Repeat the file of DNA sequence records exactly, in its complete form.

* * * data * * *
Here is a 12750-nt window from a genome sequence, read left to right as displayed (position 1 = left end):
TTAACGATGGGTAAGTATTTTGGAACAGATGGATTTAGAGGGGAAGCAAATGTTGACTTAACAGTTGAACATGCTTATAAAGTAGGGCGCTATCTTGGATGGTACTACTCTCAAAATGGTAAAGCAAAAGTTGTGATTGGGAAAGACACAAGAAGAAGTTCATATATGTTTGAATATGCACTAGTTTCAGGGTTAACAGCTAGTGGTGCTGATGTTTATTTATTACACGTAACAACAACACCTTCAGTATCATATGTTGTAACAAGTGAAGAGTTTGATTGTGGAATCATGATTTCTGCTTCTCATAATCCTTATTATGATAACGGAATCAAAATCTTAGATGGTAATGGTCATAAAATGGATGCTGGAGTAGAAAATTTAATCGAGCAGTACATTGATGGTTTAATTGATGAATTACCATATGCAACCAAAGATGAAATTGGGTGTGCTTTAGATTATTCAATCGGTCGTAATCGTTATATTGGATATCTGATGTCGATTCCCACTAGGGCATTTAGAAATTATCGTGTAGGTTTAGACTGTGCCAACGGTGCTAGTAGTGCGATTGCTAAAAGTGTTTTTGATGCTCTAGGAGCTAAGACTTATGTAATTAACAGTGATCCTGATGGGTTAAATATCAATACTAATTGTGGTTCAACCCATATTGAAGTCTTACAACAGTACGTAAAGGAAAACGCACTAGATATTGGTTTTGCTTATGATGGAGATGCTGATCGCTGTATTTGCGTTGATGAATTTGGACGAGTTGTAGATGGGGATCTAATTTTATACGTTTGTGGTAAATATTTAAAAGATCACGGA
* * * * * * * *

Here is a 12750-nt window from a genome sequence, read left to right as displayed (position 1 = left end):
TTAACGATGGGTAAGTATTTTGGAACAGATGGATTTAGAGGGGAAGCAAATGTTGACTTAACAGTTGAACATGCTTATAAAGTAGGGCGCTATCTTGGATGGTACTACTCTCAAAATGGTAAAGCAAAAGTTGTGATTGGGAAAGACACAAGAAGAAGTTCATATATGTTTGAATATGCACTAGTTTCAGGGTTAACAGCTAGTGGTGCTGATGTTTATTTATTACACGTAACAACAACACCTTCAGTATCATATGTTGTAACAAGTGAAGAGTTTGATTGTGGAATCATGATTTCTGCTTCTCATAATCCTTATTATGATAACGGAATCAAAATCTTAGATGGTAATGGTCATAAAATGGATGCTGGAGTAGAAAATTTAATCGAGCAGTACATTGATGGTTTAATTGATGAATTACCATATGCAACCAAAGATGAAATTGGGTGTGCTTTAGATTATTCAATCGGTCGTAATCGTTATATTGGATATCTGATGTCGATTCCCACTAGGGCATTTAGAAATTATCGTGTAGGTTTAGACTGTGCCAACGGTGCTAGTAGTGCGATTGCTAAAAGTGTTTTTGATGCTCTAGGAGCTAAGACTTATGTAATTAACAGTGATCCTGATGGGTTAAATATCAATACTAATTGTGGTTCAACCCATATTGAAGTCTTACAACAGTACGTAAAGGAAAACGCACTAGATATTGGTTTTGCTTATGATGGAGATGCTGATCGCTGTATTTGCGTTGATGAATTTGGACGAGTTGTAGATGGGGATCTAATTTTATACGTTTGTGGTAAATATTTAAAAGATCACGGA